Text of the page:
}
}
if (score_multiplier != 1) {
out_flags = out_flags | 2;
}
if (DAT_801f3a5e >> 1 < DAT_801f3a5c) { //[2]
out_flags = out_flags | 1;
score_multiplier = score_multiplier << 1; //[2]
}
score_accum = time_score * score_multiplier;
if (param_1 == 3) {
FUN_8007f368(time_score,score_accum,out_flags); //[3]
}``````

Now it’s quite readable. One thing really surprised me at the lines marked [1]. I didn’t know the game gives an additional score bonus, pre-multiplier, for achieving the Green and Red goals. I’ve played this game hundreds of times over two decades and had no idea that happened. You can even see it in the screenshot at the top of this article! The score ought to have been 1693, but it was 21693, which was then multiplied by six, giving an additional 120,000 points on top of the already crazy huge bonus! (Perhaps this is the actual source of the problem…?)

A little further, at [2], you can see the par time bonus calculation. If you beat the level in less than half of the allotted time, it gives you a x2 multiplier. That logic is all very clearly spelled out right there (bitshifting left or right by one is the same as multiplying or dividing by two). One last interesting thing is at [3]. The called function is indeed the score display routine, and it’s the only place where `out_flags` is used. This tells us we also need to avoid setting those flags when we eliminate those bonuses, so we don’t render them when tallying the score.

Now that we understand how this function works, we can figure out how to hack it to do what we want. Our goal is to eliminate the score bonus and multipliers for the Green and Red exits. I’m not an expert at assembly hacking, so I wanted to make the smallest changes possible. Looking at our annotated C code, we can get rid of the bonus by simply changing the hard-coded 10000 and 20000 values each to 0. For the multiplier, notice that the initial multiplier value is loaded from some global at [4], which presumably contains the number of levels to skip. Instead of doing that, we could just hard-code it to 1, as it would be for the normal Blue exit.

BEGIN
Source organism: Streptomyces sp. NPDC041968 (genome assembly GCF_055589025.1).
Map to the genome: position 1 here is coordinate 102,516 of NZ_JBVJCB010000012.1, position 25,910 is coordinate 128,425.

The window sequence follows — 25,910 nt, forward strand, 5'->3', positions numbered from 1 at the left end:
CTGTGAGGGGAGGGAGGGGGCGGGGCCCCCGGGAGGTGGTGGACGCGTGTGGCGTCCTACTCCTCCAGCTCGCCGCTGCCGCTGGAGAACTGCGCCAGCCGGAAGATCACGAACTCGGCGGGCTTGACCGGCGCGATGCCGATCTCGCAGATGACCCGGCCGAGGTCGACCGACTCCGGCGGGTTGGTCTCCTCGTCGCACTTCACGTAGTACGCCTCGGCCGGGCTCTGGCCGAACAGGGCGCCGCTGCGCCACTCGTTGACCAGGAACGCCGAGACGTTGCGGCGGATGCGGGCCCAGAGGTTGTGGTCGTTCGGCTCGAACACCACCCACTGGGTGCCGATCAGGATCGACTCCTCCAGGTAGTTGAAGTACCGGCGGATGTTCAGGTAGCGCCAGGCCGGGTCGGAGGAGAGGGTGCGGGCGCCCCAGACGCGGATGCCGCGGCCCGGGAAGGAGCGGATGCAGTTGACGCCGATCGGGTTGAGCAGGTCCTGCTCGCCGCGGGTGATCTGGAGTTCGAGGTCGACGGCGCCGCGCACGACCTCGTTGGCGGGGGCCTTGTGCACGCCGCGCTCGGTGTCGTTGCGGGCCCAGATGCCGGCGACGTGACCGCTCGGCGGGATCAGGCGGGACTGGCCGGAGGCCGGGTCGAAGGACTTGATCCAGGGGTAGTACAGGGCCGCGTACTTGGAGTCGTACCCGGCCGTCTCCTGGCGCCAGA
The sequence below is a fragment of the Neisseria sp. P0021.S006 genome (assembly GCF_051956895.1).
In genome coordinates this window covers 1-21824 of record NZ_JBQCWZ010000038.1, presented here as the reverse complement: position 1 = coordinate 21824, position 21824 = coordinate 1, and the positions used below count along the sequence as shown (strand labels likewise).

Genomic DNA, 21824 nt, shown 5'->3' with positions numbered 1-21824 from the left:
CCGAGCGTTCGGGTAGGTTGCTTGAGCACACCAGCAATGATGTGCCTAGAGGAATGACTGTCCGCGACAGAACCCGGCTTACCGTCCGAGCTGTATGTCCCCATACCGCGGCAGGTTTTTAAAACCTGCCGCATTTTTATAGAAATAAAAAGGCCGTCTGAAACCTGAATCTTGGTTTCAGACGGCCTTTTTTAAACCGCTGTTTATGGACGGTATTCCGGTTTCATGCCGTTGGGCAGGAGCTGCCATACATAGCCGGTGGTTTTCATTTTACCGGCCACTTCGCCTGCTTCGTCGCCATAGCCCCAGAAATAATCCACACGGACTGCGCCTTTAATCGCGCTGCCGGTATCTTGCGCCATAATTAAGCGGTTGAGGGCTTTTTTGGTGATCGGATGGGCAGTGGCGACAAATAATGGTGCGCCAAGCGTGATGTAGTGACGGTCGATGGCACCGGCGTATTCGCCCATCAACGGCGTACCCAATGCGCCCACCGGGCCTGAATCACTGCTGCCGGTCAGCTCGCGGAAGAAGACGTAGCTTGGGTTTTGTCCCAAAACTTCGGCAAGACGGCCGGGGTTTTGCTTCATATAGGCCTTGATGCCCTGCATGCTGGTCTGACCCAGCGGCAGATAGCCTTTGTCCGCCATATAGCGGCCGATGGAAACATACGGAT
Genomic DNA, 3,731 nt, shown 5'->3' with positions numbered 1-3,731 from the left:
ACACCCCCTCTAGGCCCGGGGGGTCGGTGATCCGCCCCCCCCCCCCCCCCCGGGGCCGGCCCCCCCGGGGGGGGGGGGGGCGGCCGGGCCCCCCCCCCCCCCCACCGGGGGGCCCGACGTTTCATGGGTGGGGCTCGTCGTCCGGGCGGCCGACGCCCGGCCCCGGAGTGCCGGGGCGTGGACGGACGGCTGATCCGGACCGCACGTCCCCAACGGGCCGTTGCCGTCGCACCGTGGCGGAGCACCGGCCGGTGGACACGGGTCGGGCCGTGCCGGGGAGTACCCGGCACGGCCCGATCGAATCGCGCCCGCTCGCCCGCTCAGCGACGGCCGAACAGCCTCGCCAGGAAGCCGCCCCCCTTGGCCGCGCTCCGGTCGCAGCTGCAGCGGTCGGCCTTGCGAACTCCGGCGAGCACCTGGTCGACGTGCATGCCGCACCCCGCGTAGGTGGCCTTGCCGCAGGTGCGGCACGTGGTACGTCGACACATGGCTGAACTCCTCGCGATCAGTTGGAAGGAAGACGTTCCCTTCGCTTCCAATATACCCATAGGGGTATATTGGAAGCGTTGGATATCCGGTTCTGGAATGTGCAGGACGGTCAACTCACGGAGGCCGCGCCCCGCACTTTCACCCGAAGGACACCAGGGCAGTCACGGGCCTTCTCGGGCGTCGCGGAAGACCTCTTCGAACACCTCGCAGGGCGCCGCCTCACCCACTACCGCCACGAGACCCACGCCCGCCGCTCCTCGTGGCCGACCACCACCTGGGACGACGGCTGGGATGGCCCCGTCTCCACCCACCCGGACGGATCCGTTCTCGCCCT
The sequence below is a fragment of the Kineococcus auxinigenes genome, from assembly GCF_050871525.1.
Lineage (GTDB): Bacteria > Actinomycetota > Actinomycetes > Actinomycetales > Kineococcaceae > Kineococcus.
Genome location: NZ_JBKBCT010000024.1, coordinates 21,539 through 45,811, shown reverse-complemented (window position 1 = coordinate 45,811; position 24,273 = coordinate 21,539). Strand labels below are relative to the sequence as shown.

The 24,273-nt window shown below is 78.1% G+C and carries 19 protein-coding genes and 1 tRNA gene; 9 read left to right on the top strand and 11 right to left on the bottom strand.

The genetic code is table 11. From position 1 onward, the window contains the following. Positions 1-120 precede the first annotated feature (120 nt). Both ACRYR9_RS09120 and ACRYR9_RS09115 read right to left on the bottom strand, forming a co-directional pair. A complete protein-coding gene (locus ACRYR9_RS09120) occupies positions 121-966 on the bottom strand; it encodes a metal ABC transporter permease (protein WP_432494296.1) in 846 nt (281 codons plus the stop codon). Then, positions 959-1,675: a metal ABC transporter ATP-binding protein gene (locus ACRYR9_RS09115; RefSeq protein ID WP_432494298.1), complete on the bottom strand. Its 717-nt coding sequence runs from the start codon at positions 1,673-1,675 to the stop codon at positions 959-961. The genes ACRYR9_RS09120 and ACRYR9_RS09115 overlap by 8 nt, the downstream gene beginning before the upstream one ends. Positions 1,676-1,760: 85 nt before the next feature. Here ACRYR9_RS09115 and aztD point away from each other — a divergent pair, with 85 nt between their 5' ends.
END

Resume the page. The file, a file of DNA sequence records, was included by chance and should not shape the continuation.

Another really cool feature in Ghidra is that you can highlight the lines of C code on the right pane, and it will show you the assembly that corresponds to those lines of code. Using that, we can easily find where those hard-coded values are in the game’s code.

As an aside, I’ve found PPC hacking to be much more pleasant than the little bit of 6502 and x86 hacking I’ve done. PPC is big-endian, so it’s easy to read and write the raw bytes. Also every instruction is exactly four bytes long, so you don’t have to fret about adding NOPs or starting your decode in the middle of an instruction. Super nice to work with.

Anyway, I’ll give an example of how I hacked the score multiplier, as it’s the most complicated task. Here’s the original code, which corresponds to the `score_multiplier` assignment line above at [4].

``8004c814  a8 e6 00 22  lha r7,0x22(r6)``

Instead of loading the value from memory, we want to just load the hard-coded value `1` into `r7`. I studied some PPC docs and found this is what we want instead:

``8004c814  38 e0 00 01  li r7,1``

The other changes were all simpler, just altering the hard-coded values. In total, here’s the patch to apply all the changes we want, with offsets into the original ISO file:

``````Eliminate stage skip score bonuses:
offs     | was       | now       | purpose
00060734 | a8e6 0022 | 38e0 0001 | eliminate stage skip bonus
00060790 | 60a5 0004 | 60a5 0000 | don't display green exit bonus multiplier
000607a0 | 3884 2710 | 3884 0000 | eliminate green exit bonus points
000607b0 | 60a5 0008 | 60a5 0000 | don't display red exit bonus multiplier
000607b4 | 3884 4e20 | 3884 0000 | eliminate red exit bonus points
``````

Now to test it out…

Perfect. The level skip still functions, and so does the time bonus multiplier, but the Red exit multiplier and bonus are gone. Even if my friend and I decide this isn’t the right solution to this problem, just understanding how this routine works is a huge step forward for finding the solution we want.

We have some other ideas for more enhancements: setting custom par times per level (the current par times are a bit uneven); saving completion times and/or high scores per level, in a viewable table; a level skip button combination; awarding bonus points for finishing the game with extra lives. But that’s all quite a bit more complicated than just fiddling with a couple bits in a simple routine, so we’ll see.